No further military use was made of the bunker and the land on which it stands reverted to private ownership. It was left abandoned for many years before the owners decided to redevelop the site. In 1973, the bunker was opened to the public for the first time under the name of Le Blockhaus d'Éperlecques. The ownership was taken over by Hubert de Mégille in the mid-1980s[61] and on 3 September 1986 the French state declared it a monument historique.[7] The area around the bunker has been re-forested, though it is still heavily scarred by bomb craters, and various items of Second World War military equipment (including a V-1 on a launch ramp) are on display alongside paths around the site. An open-air trail leads to and around the bunker with interpretative signs posted at various points to tell the story of the site and the German V-weapons programme. In 2009, the museum welcomed 45,000 visitors.[61]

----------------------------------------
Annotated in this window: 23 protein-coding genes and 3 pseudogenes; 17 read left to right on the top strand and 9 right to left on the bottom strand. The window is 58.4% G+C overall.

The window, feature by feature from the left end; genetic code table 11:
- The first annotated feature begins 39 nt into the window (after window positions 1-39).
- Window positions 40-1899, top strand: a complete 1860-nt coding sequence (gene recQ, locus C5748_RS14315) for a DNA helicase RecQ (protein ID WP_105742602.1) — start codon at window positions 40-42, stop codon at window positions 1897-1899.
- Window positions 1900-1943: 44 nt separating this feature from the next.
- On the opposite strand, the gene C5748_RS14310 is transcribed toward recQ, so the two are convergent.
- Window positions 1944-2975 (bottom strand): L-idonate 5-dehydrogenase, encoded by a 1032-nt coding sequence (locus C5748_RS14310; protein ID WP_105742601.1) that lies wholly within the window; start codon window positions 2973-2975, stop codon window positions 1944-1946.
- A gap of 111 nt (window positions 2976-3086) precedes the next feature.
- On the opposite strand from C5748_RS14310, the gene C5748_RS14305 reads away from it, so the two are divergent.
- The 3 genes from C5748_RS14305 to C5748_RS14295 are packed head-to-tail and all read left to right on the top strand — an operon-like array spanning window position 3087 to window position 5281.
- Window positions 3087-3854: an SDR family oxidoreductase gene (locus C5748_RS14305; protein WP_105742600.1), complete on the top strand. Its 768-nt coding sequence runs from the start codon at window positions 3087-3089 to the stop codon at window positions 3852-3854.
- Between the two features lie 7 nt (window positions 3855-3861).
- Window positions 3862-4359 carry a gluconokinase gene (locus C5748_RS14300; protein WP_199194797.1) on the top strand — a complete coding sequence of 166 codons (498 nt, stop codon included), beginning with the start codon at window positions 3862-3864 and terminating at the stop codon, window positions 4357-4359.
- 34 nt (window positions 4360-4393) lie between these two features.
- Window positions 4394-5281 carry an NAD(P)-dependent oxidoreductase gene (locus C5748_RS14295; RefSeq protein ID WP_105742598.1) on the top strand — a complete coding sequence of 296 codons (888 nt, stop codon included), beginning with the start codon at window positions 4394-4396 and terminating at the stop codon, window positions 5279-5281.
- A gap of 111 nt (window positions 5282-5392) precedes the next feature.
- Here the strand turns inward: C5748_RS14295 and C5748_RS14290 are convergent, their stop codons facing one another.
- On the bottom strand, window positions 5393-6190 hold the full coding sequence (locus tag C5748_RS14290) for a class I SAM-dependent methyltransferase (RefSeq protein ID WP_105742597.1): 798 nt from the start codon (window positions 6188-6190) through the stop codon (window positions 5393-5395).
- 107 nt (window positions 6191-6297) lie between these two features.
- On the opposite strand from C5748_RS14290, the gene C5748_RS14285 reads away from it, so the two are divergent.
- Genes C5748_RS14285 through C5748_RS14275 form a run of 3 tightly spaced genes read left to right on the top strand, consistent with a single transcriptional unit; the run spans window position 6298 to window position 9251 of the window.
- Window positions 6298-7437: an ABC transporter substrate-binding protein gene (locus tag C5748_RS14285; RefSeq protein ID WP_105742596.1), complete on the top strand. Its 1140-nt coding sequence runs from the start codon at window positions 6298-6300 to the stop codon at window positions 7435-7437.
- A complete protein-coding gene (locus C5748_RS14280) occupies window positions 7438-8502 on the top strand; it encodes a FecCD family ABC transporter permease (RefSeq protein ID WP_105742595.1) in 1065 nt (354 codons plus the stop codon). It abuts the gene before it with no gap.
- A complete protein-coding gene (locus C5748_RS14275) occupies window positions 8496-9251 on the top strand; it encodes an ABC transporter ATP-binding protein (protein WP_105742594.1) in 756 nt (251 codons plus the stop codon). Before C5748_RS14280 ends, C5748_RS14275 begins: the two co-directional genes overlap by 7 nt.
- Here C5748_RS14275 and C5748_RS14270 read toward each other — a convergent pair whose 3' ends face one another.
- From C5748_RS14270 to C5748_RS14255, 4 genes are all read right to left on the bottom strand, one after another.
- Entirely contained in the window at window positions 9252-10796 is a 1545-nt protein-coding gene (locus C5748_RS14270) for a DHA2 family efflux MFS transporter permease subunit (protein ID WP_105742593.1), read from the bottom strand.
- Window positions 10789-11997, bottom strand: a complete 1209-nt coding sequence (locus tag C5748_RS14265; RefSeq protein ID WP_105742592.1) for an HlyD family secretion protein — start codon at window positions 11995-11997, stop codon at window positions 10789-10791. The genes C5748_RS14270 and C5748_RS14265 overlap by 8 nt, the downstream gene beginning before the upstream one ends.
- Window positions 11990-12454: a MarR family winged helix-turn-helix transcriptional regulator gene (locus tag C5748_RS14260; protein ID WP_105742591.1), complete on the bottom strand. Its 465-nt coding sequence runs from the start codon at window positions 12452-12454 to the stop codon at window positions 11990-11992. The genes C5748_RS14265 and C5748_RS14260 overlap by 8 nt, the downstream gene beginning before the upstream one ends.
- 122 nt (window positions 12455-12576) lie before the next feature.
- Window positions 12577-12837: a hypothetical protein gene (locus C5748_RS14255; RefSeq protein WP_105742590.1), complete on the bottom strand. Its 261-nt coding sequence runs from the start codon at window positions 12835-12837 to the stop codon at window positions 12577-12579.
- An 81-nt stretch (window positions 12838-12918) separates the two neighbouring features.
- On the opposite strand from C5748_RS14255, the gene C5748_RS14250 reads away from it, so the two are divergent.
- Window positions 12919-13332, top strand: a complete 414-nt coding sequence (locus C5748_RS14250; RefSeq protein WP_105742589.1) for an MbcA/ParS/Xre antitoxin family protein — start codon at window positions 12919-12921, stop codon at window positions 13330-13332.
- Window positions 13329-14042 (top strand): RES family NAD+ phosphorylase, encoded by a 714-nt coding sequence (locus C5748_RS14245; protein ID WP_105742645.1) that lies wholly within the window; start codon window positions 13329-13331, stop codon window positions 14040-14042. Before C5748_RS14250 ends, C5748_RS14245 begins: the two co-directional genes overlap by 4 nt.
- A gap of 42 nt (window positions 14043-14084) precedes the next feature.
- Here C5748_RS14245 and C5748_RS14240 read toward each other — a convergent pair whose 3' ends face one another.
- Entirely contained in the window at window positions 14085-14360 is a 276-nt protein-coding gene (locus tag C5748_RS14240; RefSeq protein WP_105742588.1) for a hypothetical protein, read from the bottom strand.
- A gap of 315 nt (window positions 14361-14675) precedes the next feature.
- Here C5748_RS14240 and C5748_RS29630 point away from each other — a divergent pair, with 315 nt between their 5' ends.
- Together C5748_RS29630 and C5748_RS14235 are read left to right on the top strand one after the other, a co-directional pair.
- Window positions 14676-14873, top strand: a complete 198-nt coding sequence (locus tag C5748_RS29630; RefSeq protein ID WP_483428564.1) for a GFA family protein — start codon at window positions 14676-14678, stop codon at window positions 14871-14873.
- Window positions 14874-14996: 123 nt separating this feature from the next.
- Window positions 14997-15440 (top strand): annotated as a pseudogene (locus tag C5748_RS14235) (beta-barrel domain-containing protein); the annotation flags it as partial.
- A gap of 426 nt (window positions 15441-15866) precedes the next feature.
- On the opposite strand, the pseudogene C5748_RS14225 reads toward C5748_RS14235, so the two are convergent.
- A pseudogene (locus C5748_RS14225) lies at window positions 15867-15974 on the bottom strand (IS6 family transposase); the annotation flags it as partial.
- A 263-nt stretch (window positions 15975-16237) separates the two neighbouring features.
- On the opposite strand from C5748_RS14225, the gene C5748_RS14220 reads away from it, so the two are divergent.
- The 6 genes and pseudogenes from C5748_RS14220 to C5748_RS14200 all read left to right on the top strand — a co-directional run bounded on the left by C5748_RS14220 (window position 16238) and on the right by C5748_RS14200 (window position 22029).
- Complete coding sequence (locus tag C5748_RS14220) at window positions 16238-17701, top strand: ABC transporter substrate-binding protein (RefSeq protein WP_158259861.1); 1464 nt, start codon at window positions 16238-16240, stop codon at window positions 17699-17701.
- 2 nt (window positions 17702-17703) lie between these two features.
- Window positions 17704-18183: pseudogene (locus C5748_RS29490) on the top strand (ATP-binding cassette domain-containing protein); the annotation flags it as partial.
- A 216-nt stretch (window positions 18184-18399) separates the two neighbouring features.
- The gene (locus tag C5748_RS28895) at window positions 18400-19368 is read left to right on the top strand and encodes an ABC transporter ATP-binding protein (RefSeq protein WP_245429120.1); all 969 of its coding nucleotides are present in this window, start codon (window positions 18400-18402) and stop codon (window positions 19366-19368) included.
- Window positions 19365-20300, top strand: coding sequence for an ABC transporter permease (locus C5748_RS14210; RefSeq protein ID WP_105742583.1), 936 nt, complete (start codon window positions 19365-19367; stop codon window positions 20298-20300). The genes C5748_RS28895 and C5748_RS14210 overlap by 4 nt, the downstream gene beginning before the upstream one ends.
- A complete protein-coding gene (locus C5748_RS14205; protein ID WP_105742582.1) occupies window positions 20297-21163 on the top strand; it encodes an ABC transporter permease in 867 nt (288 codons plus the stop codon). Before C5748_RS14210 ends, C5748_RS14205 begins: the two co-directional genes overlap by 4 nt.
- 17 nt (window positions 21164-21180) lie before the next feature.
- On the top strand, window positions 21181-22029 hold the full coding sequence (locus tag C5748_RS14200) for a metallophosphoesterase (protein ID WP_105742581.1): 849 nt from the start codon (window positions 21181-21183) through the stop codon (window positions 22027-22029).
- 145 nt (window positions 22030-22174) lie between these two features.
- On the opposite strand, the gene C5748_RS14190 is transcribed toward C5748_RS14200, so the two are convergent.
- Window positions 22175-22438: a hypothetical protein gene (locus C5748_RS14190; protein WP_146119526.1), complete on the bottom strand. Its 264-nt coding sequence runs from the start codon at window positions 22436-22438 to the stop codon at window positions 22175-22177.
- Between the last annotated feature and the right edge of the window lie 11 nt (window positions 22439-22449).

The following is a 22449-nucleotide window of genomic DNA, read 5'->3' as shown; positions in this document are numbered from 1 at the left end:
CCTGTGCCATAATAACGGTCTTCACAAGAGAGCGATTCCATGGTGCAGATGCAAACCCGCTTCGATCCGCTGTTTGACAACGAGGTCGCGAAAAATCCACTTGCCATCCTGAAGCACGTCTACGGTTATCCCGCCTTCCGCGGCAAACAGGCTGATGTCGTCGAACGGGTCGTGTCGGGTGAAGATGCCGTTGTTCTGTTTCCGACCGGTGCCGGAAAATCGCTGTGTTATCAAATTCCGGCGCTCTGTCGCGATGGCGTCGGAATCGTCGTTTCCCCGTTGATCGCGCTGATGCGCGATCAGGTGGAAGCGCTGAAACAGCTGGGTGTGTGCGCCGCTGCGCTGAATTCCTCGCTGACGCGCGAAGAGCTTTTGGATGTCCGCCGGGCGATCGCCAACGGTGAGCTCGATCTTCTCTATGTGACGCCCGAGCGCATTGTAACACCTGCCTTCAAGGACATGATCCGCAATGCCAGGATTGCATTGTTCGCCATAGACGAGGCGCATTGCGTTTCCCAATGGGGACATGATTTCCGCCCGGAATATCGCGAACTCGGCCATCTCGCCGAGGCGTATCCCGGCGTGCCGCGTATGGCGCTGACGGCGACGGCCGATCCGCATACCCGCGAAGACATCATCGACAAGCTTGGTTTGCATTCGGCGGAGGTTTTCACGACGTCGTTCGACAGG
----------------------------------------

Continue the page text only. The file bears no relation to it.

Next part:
See also[edit]


  1. ^ "Remembrance itineraries". French Government. Archived from the original on 3 March 2011. Retrieved 6 September 2008.
  2. ^ a b c d Ordway & Sharpe 1979, pp. 118, 121, 218
  3. ^ a b c d e Henshall 1985, p. 56
  4. ^ a b c d e f g h i j k l Zaloga 2008, pp. 6–13
  5. ^ a b Borel & Droulier 2000, p. 51
  6. ^ a b Huzel 1960, p. 93
  7. ^ a b Base Mérimée: Blockhaus, Ministère français de la Culture. (in French)
  8. ^ Henshall 1985, p. 92
  9. ^ a b c d e f g h i j k Hammel 2009, pp. 45, 185, 182, 265–266, 270, 274–275
  10. ^ a b "An Engineer Returns ... And A Museum Is Born", After the Battle 57:49–53. London: After the Battle Magazine
  11. ^ Zaloga 2008, pp. 8–9
  12. ^ a b Neufeld 1995, pp. 172, 204